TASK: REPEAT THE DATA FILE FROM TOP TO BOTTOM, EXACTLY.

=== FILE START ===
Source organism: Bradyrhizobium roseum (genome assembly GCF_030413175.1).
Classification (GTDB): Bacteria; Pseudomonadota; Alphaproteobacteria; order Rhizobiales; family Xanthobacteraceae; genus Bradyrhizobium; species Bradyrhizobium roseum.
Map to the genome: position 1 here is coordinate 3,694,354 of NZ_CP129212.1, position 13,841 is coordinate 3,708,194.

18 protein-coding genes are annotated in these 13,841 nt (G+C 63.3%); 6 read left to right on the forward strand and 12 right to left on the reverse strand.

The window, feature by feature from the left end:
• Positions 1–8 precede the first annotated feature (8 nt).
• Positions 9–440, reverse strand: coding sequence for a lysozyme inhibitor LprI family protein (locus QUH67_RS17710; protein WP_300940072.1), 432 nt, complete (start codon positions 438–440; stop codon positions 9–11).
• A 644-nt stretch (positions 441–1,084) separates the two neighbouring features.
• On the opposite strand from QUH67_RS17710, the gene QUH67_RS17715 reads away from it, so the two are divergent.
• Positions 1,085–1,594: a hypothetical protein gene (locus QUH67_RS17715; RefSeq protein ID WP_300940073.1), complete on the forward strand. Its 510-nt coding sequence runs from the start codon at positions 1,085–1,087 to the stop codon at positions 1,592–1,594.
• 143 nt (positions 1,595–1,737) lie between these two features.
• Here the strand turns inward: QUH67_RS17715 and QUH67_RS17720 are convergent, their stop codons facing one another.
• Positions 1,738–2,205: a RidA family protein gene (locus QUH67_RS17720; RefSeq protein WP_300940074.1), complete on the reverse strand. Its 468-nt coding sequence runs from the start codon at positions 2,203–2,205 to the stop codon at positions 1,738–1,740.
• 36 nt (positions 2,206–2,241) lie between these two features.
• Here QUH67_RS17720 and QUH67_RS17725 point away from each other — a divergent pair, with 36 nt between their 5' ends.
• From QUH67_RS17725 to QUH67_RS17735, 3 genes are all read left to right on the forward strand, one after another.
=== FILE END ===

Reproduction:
Source organism: Bradyrhizobium roseum (genome assembly GCF_030413175.1).
Classification (GTDB): Bacteria; Pseudomonadota; Alphaproteobacteria; order Rhizobiales; family Xanthobacteraceae; genus Bradyrhizobium; species Bradyrhizobium roseum.
Map to the genome: position 1 here is coordinate 3,694,354 of NZ_CP129212.1, position 13,841 is coordinate 3,708,194.

18 protein-coding genes are annotated in these 13,841 nt (G+C 63.3%); 6 read left to right on the forward strand and 12 right to left on the reverse strand.

The window, feature by feature from the left end:
• Positions 1–8 precede the first annotated feature (8 nt).
• Positions 9–440, reverse strand: coding sequence for a lysozyme inhibitor LprI family protein (locus QUH67_RS17710; protein WP_300940072.1), 432 nt, complete (start codon positions 438–440; stop codon positions 9–11).
• A 644-nt stretch (positions 441–1,084) separates the two neighbouring features.
• On the opposite strand from QUH67_RS17710, the gene QUH67_RS17715 reads away from it, so the two are divergent.
• Positions 1,085–1,594: a hypothetical protein gene (locus QUH67_RS17715; RefSeq protein ID WP_300940073.1), complete on the forward strand. Its 510-nt coding sequence runs from the start codon at positions 1,085–1,087 to the stop codon at positions 1,592–1,594.
• 143 nt (positions 1,595–1,737) lie between these two features.
• Here the strand turns inward: QUH67_RS17715 and QUH67_RS17720 are convergent, their stop codons facing one another.
• Positions 1,738–2,205: a RidA family protein gene (locus QUH67_RS17720; RefSeq protein WP_300940074.1), complete on the reverse strand. Its 468-nt coding sequence runs from the start codon at positions 2,203–2,205 to the stop codon at positions 1,738–1,740.
• 36 nt (positions 2,206–2,241) lie between these two features.
• Here QUH67_RS17720 and QUH67_RS17725 point away from each other — a divergent pair, with 36 nt between their 5' ends.
• From QUH67_RS17725 to QUH67_RS17735, 3 genes are all read left to right on the forward strand, one after another.